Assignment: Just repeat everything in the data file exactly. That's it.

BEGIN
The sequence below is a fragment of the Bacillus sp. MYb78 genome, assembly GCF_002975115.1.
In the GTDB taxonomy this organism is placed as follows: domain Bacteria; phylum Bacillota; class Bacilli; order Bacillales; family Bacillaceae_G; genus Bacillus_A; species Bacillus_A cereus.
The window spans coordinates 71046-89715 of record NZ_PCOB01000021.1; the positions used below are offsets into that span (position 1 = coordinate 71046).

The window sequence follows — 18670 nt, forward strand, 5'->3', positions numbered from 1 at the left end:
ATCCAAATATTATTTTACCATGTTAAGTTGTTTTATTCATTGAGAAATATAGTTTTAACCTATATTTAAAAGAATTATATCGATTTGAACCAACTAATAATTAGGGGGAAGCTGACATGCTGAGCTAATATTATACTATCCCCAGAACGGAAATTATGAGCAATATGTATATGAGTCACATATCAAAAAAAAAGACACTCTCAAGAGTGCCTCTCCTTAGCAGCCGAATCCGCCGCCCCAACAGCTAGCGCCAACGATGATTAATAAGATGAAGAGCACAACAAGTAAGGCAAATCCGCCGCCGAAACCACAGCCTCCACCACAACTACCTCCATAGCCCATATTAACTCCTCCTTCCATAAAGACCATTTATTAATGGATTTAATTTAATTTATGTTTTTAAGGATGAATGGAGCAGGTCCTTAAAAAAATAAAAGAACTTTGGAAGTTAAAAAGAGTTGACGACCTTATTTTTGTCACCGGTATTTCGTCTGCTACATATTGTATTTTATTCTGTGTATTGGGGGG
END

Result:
The sequence below is a fragment of the Bacillus sp. MYb78 genome, assembly GCF_002975115.1.
In the GTDB taxonomy this organism is placed as follows: domain Bacteria; phylum Bacillota; class Bacilli; order Bacillales; family Bacillaceae_G; genus Bacillus_A; species Bacillus_A cereus.
The window spans coordinates 71046-89715 of record NZ_PCOB01000021.1; the positions used below are offsets into that span (position 1 = coordinate 71046).

The window sequence follows — 18670 nt, forward strand, 5'->3', positions numbered from 1 at the left end:
ATCCAAATATTATTTTACCATGTTAAGTTGTTTTATTCATTGAGAAATATAGTTTTAACCTATATTTAAAAGAATTATATCGATTTGAACCAACTAATAATTAGGGGGAAGCTGACATGCTGAGCTAATATTATACTATCCCCAGAACGGAAATTATGAGCAATATGTATATGAGTCACATATCAAAAAAAAAGACACTCTCAAGAGTGCCTCTCCTTAGCAGCCGAATCCGCCGCCCCAACAGCTAGCGCCAACGATGATTAATAAGATGAAGAGCACAACAAGTAAGGCAAATCCGCCGCCGAAACCACAGCCTCCACCACAACTACCTCCATAGCCCATATTAACTCCTCCTTCCATAAAGACCATTTATTAATGGATTTAATTTAATTTATGTTTTTAAGGATGAATGGAGCAGGTCCTTAAAAAAATAAAAGAACTTTGGAAGTTAAAAAGAGTTGACGACCTTATTTTTGTCACCGGTATTTCGTCTGCTACATATTGTATTTTATTCTGTGTATTGGGGGG